The first part of Sotheby’s two-day sale of Christo and Jeanne-Claude’s personal art collection generated €8.0m ($9.8m) in Paris this afternoon, surpassing its €2.5-€3.8m estimate, with all 29 lots finding buyers. Christo, who died last May in New York, and his wife Jeanne-Claude, who died in 2009, were known to finance the production of their ambitious, landscape transforming projects themselves through the direct sales of their own work. But they also amassed a collection of works by other notable artists over their decades-long careers, including Andy Warhol, Claes Oldenburg, Lucio Fontana and Yves Klein.
Leading the white glove sale were two drawings by Christo for The Umbrellas (Joint Project for Japan and the USA), when the pair installed 3,100 towering umbrellas in the valleys of Ibaraki and California on the same day in October 1991. Christo’s drawings for the yellow American umbrellas soared to €1.7m—setting an international auction record for the artist—while his drawings for the blue Japanese umbrellas fetched €1.2m. Each piece, estimated at €200,000-€300,000, was acquired by an American collector. Sotheby’s also sold Christo’s preparatory drawings for The Gates, Project for Central Park, New York City (2005) in a private sale ahead of the auction to an American collector for an undisclosed amount.
An early Empaquetage’ (Package), a sculptural work made of fabric and rope mounted on board that Christo made while living in Paris in 1961, also exceeded its estimate, bringing in €520,700. Similar pieces were exhibited in the Centre Pompidou’s exhibition, Christo and Jeanne Claude, Paris!, last year.
“Christo has just had an exhibition at the Centre Pompidou and the Arc de Triomphe will be wrapped next September/October, so collectors are looking at his works and this reverberates on the market,” says Eddie Hautchamp, the head of the contemporary art sale at Sotheby’s Paris branch. One of the last projects Christo was working on, the L’Arc de Triomphe, Wrapped’ will see the Champs-Elysées monument wrapped in silvery blue fabric and red rope later this year. “Even before the catalogue was published, we had many enquiries from collectors about the contents of the sale,” Hautchamp adds.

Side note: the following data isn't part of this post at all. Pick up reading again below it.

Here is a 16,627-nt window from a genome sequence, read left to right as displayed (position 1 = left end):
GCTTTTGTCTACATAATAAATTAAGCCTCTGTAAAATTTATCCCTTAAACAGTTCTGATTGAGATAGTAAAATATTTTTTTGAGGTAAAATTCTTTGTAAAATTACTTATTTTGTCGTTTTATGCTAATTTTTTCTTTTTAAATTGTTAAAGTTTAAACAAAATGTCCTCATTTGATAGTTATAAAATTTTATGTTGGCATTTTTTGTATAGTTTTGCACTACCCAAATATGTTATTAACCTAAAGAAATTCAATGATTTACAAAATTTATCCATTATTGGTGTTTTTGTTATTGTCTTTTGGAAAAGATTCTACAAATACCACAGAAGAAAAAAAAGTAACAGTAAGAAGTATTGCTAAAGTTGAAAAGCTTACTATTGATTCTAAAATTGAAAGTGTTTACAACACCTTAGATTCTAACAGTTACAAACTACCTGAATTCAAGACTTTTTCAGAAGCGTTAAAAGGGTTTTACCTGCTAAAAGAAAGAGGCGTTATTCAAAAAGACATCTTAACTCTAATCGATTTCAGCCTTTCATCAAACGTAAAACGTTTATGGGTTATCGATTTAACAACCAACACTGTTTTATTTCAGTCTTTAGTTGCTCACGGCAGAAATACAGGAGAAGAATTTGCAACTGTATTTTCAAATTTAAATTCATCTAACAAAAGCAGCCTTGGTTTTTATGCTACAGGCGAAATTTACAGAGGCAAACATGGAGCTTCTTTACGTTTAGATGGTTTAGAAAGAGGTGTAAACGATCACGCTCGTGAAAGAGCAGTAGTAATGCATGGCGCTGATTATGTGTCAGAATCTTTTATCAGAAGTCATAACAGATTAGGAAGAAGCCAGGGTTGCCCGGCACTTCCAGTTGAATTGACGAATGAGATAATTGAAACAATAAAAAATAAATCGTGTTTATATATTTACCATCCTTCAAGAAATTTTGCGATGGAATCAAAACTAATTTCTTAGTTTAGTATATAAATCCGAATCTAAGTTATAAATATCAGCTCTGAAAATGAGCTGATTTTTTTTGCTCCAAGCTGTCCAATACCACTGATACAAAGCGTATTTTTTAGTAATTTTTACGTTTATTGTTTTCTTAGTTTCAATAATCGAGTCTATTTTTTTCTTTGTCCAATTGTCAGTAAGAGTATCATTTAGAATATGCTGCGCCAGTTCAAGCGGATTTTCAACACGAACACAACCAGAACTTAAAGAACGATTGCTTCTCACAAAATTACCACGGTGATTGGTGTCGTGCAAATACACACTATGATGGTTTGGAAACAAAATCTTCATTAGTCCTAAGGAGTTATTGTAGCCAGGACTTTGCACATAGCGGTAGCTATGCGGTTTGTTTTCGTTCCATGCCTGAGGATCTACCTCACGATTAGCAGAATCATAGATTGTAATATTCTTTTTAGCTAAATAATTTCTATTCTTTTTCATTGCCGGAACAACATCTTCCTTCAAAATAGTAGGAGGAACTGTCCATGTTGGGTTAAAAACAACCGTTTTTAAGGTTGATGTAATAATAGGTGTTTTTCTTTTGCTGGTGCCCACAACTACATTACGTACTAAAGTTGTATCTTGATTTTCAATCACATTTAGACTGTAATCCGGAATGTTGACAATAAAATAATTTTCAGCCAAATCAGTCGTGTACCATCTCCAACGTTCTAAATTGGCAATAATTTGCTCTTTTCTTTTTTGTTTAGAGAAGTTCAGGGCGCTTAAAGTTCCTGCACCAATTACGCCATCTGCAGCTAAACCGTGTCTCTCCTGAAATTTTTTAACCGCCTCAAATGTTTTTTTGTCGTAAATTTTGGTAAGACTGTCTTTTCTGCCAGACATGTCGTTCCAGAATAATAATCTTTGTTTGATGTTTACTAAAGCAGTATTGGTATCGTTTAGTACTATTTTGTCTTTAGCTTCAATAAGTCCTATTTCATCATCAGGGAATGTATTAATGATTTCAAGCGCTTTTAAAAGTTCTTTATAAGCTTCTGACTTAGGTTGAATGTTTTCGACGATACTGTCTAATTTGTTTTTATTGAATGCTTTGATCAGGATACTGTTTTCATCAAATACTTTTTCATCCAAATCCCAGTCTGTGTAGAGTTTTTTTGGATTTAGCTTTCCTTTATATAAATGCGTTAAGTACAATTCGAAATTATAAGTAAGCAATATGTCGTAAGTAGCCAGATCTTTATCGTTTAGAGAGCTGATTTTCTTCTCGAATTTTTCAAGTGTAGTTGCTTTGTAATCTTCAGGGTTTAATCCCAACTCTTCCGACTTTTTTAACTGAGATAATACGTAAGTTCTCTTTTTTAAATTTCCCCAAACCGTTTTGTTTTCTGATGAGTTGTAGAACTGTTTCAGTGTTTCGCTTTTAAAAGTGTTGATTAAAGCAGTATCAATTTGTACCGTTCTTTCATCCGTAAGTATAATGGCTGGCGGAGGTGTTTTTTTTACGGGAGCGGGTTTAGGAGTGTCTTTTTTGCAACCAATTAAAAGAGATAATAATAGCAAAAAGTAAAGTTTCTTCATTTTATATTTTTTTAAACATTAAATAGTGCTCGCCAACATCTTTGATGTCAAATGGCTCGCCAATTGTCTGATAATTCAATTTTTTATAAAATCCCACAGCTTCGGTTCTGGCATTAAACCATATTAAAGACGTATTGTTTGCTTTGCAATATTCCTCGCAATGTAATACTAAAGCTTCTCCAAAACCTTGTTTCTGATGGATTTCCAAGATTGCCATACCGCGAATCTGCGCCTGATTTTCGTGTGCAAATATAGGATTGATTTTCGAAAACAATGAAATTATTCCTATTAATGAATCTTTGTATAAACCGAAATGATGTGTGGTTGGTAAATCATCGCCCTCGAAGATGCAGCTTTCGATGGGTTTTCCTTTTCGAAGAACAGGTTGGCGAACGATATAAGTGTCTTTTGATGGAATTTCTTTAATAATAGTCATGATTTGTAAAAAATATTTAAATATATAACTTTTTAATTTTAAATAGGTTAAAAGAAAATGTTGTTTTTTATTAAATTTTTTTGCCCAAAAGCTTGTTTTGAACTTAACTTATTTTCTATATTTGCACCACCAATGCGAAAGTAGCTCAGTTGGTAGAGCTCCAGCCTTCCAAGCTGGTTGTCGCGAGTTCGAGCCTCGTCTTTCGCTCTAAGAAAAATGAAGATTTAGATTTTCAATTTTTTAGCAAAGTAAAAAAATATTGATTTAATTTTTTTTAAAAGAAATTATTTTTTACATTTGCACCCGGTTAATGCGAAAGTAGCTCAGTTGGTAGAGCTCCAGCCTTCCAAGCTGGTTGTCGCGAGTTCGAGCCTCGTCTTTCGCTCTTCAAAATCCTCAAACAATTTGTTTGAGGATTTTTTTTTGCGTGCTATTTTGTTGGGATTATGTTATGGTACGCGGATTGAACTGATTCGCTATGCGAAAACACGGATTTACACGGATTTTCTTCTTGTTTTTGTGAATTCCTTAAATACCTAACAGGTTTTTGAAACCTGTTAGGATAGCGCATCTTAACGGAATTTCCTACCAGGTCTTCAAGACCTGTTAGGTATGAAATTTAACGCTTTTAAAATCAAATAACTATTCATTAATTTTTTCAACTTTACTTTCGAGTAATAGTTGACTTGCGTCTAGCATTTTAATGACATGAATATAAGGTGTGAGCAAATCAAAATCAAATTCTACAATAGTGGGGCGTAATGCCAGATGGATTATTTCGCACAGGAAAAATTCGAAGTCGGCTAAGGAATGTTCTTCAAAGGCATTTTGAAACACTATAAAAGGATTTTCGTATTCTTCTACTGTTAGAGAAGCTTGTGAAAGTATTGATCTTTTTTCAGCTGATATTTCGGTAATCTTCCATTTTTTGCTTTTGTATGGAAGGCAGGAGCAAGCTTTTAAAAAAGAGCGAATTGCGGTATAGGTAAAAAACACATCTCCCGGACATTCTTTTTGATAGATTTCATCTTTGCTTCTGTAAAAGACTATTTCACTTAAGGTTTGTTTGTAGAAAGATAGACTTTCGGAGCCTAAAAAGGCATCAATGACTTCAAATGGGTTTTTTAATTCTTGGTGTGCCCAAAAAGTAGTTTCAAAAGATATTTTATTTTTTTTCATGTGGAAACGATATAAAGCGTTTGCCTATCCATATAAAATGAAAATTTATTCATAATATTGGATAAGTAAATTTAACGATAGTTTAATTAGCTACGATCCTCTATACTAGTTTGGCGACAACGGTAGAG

Besides the works by Christo and Jeanne-Claude, the first sale included pieces by other artists that were either gifts or direct purchases. Lucio Fontana, one of the first people to acquire any of Christo’s work, met the young couple in Milan in 1963 and invited Jeanne-Claude to choose one of his own pieces. The slashed canvas she selected, Concetto Spaziale, Attesa (1963), dedicated affectionately to Jeanne-Claude, fetched €920,000. Yves Klein also gave the pair a monochromatic painting in his signature pigment, International Yves Klein Blue, in 1962, in exchange for Christo’s portrait of Klein and his wife taken to celebrate their wedding. The work by Klein sold for €436,000.
Elsewhere in the sale was Andy Warhol’s silkscreen Jackie (1964), €920,000, which Warhol had originally given as a present to the American art critic David Bourdon. Christo and Jeanne-Claude, who were also friendly with Bourdon, later bought it from him.
The second part of the sale, featuring 345 lots, including works by artists including Keith Haring, Nam June Paik, Jenny Holzer and Hannah Wilke, takes place online tomorrow at 11am CET.